A Newly Completed Windscreen Installation at APEX, Las Vegas, Nevada, for LADWP – Los Angeles Department of Water and Power

Description

This order came from LADWP for a large ACC – 5 modules wide x 6 streets long. The objective was to improve performance during windy conditions. The installation includes perimeter and cruciform screens. Galebreaker completed the project in 14 days. It is one of the largest orders we have received for a single ACC. M60 mesh fabric was used throughout which can withstand wind speeds of up to 120mph.

LADWP is the largest municipal utility in the United States, serving over four million residents and businesses in Los Angeles and surrounding communities. LADWP can currently deliver a maximum of 7,880 megawatts of power.

The Challenge

Located 35 miles outside of Las Vegas, Nevada, the original structure stretched roughly 200 x 240 feet and stood 117 feet tall. The heat exchangers of the air cool condenser and the 34 foot diameter fans are supported by a steel frame, with the columns being designed for axial load only. In the original design, wind is not factored in the steel design because the wind would flow right by the steel members, given it was an open structure. However a redesign was required as the wind was flowing by too fast and not being captured by the air cool condenser, resulting in huge inefficiencies for the client since the unit was being under-utilised.

For the remediation, Kipcon were tasked with re-evaluating all of the original members and coming up with a cost effective solution to increase the efficiency of the air cool condenser. Working on the project Mitch Frumkin, President of Kipcon Engineering looked to the technology of Galebreaker Industrial for a solution.

He turned to Galebreaker’s patented Wind Screen consisting of a woven polyester fabric with a PVC coating captures the wind and supplies the units with a steady air flow. This would however create a set of challenges in that the structure was never designed to take such wind loads. Mitch would have to reinforce the structure after installation of wind screens all around the exterior of the frame. When wind flows toward the screen, the two adjacent columns feel that lateral load as well as the tensile force from the cables pulling in from the deflection of the screen.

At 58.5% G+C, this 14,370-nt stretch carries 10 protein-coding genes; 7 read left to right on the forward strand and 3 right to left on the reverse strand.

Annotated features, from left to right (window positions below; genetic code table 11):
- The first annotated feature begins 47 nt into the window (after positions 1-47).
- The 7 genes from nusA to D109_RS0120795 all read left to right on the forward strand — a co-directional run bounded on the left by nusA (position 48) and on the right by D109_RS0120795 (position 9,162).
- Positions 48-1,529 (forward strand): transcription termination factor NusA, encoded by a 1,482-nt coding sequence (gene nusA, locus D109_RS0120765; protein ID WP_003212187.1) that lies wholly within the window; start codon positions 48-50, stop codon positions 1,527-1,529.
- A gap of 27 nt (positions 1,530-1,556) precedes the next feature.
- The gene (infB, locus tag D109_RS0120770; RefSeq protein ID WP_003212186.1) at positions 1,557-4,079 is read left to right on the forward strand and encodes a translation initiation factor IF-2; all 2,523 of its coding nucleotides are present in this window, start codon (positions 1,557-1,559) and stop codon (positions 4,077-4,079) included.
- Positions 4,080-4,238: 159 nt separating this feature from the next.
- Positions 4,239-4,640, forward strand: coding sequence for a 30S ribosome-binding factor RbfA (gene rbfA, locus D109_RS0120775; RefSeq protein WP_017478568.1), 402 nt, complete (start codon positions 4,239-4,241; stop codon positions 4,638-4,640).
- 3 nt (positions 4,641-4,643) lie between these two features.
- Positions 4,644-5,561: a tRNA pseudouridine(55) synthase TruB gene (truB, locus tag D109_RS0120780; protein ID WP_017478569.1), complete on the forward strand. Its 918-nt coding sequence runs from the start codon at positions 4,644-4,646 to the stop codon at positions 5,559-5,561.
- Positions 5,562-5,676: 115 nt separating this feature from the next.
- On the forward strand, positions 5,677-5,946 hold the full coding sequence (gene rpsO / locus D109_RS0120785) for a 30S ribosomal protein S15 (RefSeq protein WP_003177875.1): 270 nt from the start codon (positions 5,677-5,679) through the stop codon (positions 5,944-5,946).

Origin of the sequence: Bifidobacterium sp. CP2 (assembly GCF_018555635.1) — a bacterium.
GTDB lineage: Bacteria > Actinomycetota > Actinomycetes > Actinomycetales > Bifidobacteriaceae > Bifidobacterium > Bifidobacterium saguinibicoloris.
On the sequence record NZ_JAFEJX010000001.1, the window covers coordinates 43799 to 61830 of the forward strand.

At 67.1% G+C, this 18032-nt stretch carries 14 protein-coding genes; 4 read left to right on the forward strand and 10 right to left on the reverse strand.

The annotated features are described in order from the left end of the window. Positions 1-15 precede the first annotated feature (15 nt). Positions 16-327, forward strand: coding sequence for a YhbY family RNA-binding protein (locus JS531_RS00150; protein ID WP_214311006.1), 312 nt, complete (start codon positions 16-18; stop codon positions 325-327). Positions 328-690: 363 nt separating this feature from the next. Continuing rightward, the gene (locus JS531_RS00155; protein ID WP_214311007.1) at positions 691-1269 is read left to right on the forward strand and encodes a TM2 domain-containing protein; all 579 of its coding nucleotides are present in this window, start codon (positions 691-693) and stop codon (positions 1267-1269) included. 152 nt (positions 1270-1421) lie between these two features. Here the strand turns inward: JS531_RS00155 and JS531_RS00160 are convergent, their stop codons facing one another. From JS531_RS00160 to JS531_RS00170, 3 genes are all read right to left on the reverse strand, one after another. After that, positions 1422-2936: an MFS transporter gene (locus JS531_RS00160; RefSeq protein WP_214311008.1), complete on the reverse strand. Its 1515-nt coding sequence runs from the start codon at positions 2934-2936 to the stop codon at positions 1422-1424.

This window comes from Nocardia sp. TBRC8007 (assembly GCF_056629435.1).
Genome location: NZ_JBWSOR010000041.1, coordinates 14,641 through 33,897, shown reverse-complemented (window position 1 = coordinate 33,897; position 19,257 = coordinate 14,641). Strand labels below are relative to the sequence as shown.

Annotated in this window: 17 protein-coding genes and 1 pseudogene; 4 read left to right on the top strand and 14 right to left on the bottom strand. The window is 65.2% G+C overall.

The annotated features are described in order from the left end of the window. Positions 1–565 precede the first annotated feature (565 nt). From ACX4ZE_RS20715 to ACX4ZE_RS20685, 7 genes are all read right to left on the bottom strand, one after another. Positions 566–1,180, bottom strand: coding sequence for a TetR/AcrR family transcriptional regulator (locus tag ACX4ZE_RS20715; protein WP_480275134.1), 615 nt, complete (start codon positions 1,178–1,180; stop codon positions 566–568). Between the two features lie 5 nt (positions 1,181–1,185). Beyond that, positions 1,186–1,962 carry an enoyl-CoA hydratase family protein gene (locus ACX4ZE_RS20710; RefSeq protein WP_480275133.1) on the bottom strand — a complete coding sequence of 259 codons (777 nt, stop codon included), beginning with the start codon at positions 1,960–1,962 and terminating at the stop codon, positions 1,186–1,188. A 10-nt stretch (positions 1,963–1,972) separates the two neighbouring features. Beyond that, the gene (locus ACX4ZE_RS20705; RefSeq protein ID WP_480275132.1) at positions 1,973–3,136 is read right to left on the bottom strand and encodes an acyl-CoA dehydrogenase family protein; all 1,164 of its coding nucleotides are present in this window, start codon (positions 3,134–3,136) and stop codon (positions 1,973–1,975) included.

These two new loads put some of the retrofit columns into biaxial bending, something that Mitch was able to analyze and design for using SkyCiv 3D, when he couldn’t find the capability elsewhere. “I was looking for a program that needed comprehensive 3D capabilities,” Mitch reflects, “now I use it extensively and I love it!
Mitch was able to quickly identify and single out columns, beams and bracing that needed to be retroactively supported.

Project Details

Located 35 miles outside of Las Vegas, Nevada, the original structure stretched roughly 200 x 240 feet and stood 117 feet tall. The heat exchangers of the air cool condenser and the 34 foot diameter fans are supported by a steel frame, with the columns being designed for axial load only. In the original design, wind is not factored in the steel design because the wind would flow right by the steel members, given it was an open structure. However a redesign was required as the wind was flowing by too fast and not being captured by the air cool condenser, resulting in huge inefficiencies for the client since the unit was being under-utilised.

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How it was Designed

Mitch started off by modelling the entire structure, with the load of the air cool condenser. During the modeling of the original structure, Mitch took advantage of some easy-modelling functionality such as repeating; creating a single frame line and duplicating it over the number of bays in the structure. He found that the color differentiation of the members shown in the wireframe version of the 3D space to be clear and concise. Once the model was constructed, Mitch took full advantage of the hide tool to have a closer look at a single frame line to verify and ensure accuracy between the analytical SkyCiv 3D model and to include in his reports. Once the problem areas were identified, Mitch used the seamless integration between the SkyCiv 3D module and the SkyCiv Member Design Module to aid in his final design efforts. An unsung feature that was prominent in his deliverables to the client were the thorough and in-depth member design reports generated through the SkyCiv Member Design module.

Chuck Amstutz (Maintenance Manager at APEX) mentioned that over the weekend they had some heavy winds at APEX. Normally the south side fans trip under these conditions, but with the windscreens, the fans didn’t trip. This demonstrates an improvement in reliability. When we have the results of the planned thermal performance assessment later this year I have confidence that we will see a reduction in back pressure and a gain in performance.

Kit Lai San, Project Engineer in February 2018

View a gallery of images here.